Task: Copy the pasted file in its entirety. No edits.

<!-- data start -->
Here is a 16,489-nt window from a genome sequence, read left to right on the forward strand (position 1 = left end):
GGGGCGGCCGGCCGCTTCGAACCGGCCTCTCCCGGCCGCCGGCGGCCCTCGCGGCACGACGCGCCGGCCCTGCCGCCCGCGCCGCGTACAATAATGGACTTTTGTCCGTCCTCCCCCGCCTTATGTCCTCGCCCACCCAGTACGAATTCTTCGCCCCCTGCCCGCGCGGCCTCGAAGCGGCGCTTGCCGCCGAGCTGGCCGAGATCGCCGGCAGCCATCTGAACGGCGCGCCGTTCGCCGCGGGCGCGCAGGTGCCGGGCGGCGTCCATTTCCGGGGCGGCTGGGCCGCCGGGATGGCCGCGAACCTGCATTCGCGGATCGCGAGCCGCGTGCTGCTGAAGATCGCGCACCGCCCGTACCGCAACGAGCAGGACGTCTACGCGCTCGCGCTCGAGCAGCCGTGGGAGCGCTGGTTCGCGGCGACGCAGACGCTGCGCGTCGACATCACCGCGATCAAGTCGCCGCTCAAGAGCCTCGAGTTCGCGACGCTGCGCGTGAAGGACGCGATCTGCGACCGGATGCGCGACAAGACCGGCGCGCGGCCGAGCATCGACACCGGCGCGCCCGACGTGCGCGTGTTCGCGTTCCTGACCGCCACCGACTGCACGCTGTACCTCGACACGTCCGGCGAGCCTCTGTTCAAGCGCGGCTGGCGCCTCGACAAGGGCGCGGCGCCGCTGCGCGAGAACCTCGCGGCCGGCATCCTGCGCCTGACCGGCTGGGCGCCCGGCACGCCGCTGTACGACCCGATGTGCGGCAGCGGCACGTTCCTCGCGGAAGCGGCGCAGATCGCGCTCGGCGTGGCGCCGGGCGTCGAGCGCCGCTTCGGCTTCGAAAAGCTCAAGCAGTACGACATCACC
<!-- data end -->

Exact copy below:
Here is a 16,489-nt window from a genome sequence, read left to right on the forward strand (position 1 = left end):
GGGGCGGCCGGCCGCTTCGAACCGGCCTCTCCCGGCCGCCGGCGGCCCTCGCGGCACGACGCGCCGGCCCTGCCGCCCGCGCCGCGTACAATAATGGACTTTTGTCCGTCCTCCCCCGCCTTATGTCCTCGCCCACCCAGTACGAATTCTTCGCCCCCTGCCCGCGCGGCCTCGAAGCGGCGCTTGCCGCCGAGCTGGCCGAGATCGCCGGCAGCCATCTGAACGGCGCGCCGTTCGCCGCGGGCGCGCAGGTGCCGGGCGGCGTCCATTTCCGGGGCGGCTGGGCCGCCGGGATGGCCGCGAACCTGCATTCGCGGATCGCGAGCCGCGTGCTGCTGAAGATCGCGCACCGCCCGTACCGCAACGAGCAGGACGTCTACGCGCTCGCGCTCGAGCAGCCGTGGGAGCGCTGGTTCGCGGCGACGCAGACGCTGCGCGTCGACATCACCGCGATCAAGTCGCCGCTCAAGAGCCTCGAGTTCGCGACGCTGCGCGTGAAGGACGCGATCTGCGACCGGATGCGCGACAAGACCGGCGCGCGGCCGAGCATCGACACCGGCGCGCCCGACGTGCGCGTGTTCGCGTTCCTGACCGCCACCGACTGCACGCTGTACCTCGACACGTCCGGCGAGCCTCTGTTCAAGCGCGGCTGGCGCCTCGACAAGGGCGCGGCGCCGCTGCGCGAGAACCTCGCGGCCGGCATCCTGCGCCTGACCGGCTGGGCGCCCGGCACGCCGCTGTACGACCCGATGTGCGGCAGCGGCACGTTCCTCGCGGAAGCGGCGCAGATCGCGCTCGGCGTGGCGCCGGGCGTCGAGCGCCGCTTCGGCTTCGAAAAGCTCAAGCAGTACGACATCACC